CM . . .
. Volume XIX Number 23. . . .February 15, 2013
I See the Promised Land: A Life of Martin Luther King. Jr. Rev. Ed.
Arthur Flowers. Illustrated by Manu Chitrakar.
Toronto, ON: Groundwood Books/House of Anansi Press, 2013.
154 pp., hardcover, $18.95.
King, Martin Luther, Jr., 1929-1968-Juvenile literature.
African American Rights Workers-Biography-Juvenile literature.
African Americans-Biography-Juvenile literature.
Baptists-United States-Clergy-Biography-Juvenile literature.
African Americans-Civil Rights-History-20th century-Juvenile literature.
Grades 8-12 / Ages 13-18.
Review by Harriet Zaidman.
So, April 3rd, he return to Memphis. Evening before the march there is a big storm out of the Gulf and Memphis is lashed with hurricane work-thunder and lightning and stormbent trees. King, tired and dispirited, decide surely no one would show up for the big rally planned that evening at the Mason Temple. He send Abernathy in his place.
Abernathy call him from the temple.
Martin, he say,
They here Martin, they have come out into the storm to hear you.
Martin Luther King was reluctant to go to Memphis, Tennessee, in 1968. His moment in history seemed to have passed. The more radical Black Power and anti-Vietnam War movement had eclipsed his message of non-violence as the way to achieve racial equality and justice. But colleagues in Memphis urged him to come support a sanitation workers strike, and it was there, on April 3rd, 1968, that he was assassinated by James Earl Ray, a petty criminal and avowed racist.
Arthur Flowers and Manu Chitrakar illuminate King's life story, the good, the bad and the ugly, for young adults in I See the Promised Land. Recounted in the West African oral tradition of the griot – a combination of bard, storyteller, praise singer or commentator – using an African American dialect, and illustrated in the style of an Indian scroll, this book is an intriguing biography, the content of which will stick with readers who want to find out about the man whose 'I Have a Dream' speech resonates still.
The striking drawings, brightly coloured with stark black lines, depict the cruel life African-Americans, then called Negroes, lived. Pictures of enslavement, lynchings, house burnings by the Ku Klux Klan, etc., are accompanied by rectangular boxes of text with explanatory captions. The illustrations are unsettling, sometimes showing people smiling while violence reigns around them. The illustrations are also sensual and emotional, crowded with people, representing the mass movement the Civil Rights Movement was.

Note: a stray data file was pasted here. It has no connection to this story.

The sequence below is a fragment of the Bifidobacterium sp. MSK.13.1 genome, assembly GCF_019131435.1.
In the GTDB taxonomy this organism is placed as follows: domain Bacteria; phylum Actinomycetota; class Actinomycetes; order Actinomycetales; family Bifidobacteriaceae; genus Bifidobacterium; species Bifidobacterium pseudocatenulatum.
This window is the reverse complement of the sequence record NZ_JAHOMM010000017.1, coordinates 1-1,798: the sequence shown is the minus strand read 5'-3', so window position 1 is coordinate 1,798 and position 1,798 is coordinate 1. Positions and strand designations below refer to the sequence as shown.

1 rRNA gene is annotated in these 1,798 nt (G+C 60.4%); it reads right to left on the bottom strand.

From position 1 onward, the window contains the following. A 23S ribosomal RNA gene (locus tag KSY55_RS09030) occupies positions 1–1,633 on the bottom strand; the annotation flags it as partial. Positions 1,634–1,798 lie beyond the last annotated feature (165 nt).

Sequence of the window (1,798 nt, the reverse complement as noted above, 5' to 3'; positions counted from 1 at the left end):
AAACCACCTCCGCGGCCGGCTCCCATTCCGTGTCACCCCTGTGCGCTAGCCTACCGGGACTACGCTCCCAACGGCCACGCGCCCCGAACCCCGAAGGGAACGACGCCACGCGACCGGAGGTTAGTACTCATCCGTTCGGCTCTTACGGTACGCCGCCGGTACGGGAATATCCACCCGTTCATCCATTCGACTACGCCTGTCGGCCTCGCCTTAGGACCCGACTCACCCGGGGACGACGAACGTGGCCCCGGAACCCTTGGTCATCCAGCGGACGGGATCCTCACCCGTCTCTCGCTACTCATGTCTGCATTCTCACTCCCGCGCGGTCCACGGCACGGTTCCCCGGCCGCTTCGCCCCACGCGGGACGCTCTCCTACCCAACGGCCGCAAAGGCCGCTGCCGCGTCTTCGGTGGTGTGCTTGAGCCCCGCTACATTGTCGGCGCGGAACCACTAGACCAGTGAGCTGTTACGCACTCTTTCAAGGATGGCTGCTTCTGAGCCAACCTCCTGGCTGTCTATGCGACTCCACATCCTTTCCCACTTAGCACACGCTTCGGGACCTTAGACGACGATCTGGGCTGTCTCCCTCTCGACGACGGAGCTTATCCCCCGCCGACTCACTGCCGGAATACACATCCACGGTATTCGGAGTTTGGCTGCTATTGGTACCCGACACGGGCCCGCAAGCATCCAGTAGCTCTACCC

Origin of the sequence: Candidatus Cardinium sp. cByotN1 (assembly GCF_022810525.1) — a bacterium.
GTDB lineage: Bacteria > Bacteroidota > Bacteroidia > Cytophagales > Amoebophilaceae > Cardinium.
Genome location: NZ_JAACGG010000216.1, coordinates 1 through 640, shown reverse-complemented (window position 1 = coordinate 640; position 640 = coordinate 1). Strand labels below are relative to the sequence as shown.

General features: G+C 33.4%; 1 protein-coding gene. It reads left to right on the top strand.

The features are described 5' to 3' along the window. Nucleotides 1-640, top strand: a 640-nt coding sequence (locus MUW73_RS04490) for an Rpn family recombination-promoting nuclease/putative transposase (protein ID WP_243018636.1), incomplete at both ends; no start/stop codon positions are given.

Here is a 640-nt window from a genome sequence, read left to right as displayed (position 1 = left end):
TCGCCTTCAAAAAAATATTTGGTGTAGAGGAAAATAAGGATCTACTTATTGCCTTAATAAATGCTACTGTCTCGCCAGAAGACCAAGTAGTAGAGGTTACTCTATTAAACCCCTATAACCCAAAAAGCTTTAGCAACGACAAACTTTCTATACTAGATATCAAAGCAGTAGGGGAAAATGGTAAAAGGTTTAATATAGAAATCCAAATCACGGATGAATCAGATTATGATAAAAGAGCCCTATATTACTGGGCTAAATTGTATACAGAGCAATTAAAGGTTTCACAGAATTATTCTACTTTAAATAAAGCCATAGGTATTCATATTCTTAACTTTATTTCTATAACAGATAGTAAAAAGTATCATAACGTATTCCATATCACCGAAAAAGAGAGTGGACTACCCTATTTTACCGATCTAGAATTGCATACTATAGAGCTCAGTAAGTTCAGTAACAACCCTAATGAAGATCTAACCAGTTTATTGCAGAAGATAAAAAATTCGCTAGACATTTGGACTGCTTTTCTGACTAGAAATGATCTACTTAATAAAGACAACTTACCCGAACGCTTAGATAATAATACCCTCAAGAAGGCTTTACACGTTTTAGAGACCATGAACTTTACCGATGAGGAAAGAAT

Flowers's text is thought-provoking, written to be read with pauses. The narrative has a beat, a rhythm, that invites it to be read aloud. Bold text intermingles with the captions, both in two-page spreads and on divided comic-book-style boxes. Flowers recounts the struggles King faced as a young man when he decided to step out of the mould his minister father and grandfather had forged for him. He moved to Montgomery, Alabama, where he emerged as a leader of the famous Bus Boycott in 1955. His words inspired a nation:
If we protest courageously, and yet with dignity and Christian love, when the history books are written in the future, somebody will have to say 'There lived a race of people, of black people, of people who had the moral courage to stand up for their rights. And thereby they injected a new meaning into the veins of history and civilization.
The years that followed were difficult, full of marches, boycotts, occupations and protests. Authorities responded with insults, water cannons, arrests, attacks with dogs and more.
Invoking the notion of 'fa' or destiny, Flowers's storyteller says King was destined for his role. He knew that he could neither rest on what had been accomplished nor give up, despite the difficulties he faced within and from outside the movement. King developed a strong public profile, but he was not a god, and Flowers reveals King's self-doubts and his frailties (including his adulteries).
Desegregation came about through much sacrifice, but, as the years passed, King's relevance was challenged, and he searched for a meaningful place in his community and society.
For some years now he has soldiered on in spite of increasing doubts. He has learned the true lesson of leadership – you always pay more than you get – real leadership always cost. Misstep don't just cost you, it cost the people who believe in you. Depending on you.
Flowers does an excellent job of including important passages of speeches. Together with the appealing illustrations and intriguing design, I See the Promised Land will teach students about the life of one of the most influential Americans of the 20th century. The griot storytelling technique will also teach them lessons about leadership and the weight of history upon those 'chosen' to lead.
Harriet Zaidman is a teacher-librarian in Winnipeg, MB.
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